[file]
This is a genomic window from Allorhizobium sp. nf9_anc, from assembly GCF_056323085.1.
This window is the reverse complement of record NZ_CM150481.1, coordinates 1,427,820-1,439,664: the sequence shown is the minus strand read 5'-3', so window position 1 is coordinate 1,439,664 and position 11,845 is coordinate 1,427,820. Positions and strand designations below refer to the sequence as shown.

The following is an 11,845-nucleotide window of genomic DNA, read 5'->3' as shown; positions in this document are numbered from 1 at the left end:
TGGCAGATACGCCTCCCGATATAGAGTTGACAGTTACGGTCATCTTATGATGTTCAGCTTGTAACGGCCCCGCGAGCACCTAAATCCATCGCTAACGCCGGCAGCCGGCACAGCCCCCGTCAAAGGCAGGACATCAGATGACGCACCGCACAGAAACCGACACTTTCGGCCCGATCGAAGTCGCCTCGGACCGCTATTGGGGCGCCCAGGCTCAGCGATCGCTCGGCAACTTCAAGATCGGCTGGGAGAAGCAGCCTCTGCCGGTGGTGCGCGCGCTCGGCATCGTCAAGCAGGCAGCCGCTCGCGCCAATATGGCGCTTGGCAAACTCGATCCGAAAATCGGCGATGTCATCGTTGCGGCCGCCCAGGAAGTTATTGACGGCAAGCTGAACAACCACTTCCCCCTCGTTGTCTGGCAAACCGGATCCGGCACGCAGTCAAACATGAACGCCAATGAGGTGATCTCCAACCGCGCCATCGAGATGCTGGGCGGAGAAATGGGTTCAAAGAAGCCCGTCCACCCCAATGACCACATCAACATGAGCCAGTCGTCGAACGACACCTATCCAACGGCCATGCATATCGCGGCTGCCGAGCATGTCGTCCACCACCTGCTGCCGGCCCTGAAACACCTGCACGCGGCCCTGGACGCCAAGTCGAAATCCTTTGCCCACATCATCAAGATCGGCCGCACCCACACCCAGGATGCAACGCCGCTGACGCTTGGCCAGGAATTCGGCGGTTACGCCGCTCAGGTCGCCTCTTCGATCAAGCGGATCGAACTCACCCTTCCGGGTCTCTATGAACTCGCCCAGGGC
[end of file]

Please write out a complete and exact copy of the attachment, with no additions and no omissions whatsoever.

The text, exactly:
This is a genomic window from Allorhizobium sp. nf9_anc, from assembly GCF_056323085.1.
This window is the reverse complement of record NZ_CM150481.1, coordinates 1,427,820-1,439,664: the sequence shown is the minus strand read 5'-3', so window position 1 is coordinate 1,439,664 and position 11,845 is coordinate 1,427,820. Positions and strand designations below refer to the sequence as shown.

The following is an 11,845-nucleotide window of genomic DNA, read 5'->3' as shown; positions in this document are numbered from 1 at the left end:
TGGCAGATACGCCTCCCGATATAGAGTTGACAGTTACGGTCATCTTATGATGTTCAGCTTGTAACGGCCCCGCGAGCACCTAAATCCATCGCTAACGCCGGCAGCCGGCACAGCCCCCGTCAAAGGCAGGACATCAGATGACGCACCGCACAGAAACCGACACTTTCGGCCCGATCGAAGTCGCCTCGGACCGCTATTGGGGCGCCCAGGCTCAGCGATCGCTCGGCAACTTCAAGATCGGCTGGGAGAAGCAGCCTCTGCCGGTGGTGCGCGCGCTCGGCATCGTCAAGCAGGCAGCCGCTCGCGCCAATATGGCGCTTGGCAAACTCGATCCGAAAATCGGCGATGTCATCGTTGCGGCCGCCCAGGAAGTTATTGACGGCAAGCTGAACAACCACTTCCCCCTCGTTGTCTGGCAAACCGGATCCGGCACGCAGTCAAACATGAACGCCAATGAGGTGATCTCCAACCGCGCCATCGAGATGCTGGGCGGAGAAATGGGTTCAAAGAAGCCCGTCCACCCCAATGACCACATCAACATGAGCCAGTCGTCGAACGACACCTATCCAACGGCCATGCATATCGCGGCTGCCGAGCATGTCGTCCACCACCTGCTGCCGGCCCTGAAACACCTGCACGCGGCCCTGGACGCCAAGTCGAAATCCTTTGCCCACATCATCAAGATCGGCCGCACCCACACCCAGGATGCAACGCCGCTGACGCTTGGCCAGGAATTCGGCGGTTACGCCGCTCAGGTCGCCTCTTCGATCAAGCGGATCGAACTCACCCTTCCGGGTCTCTATGAACTCGCCCAGGGC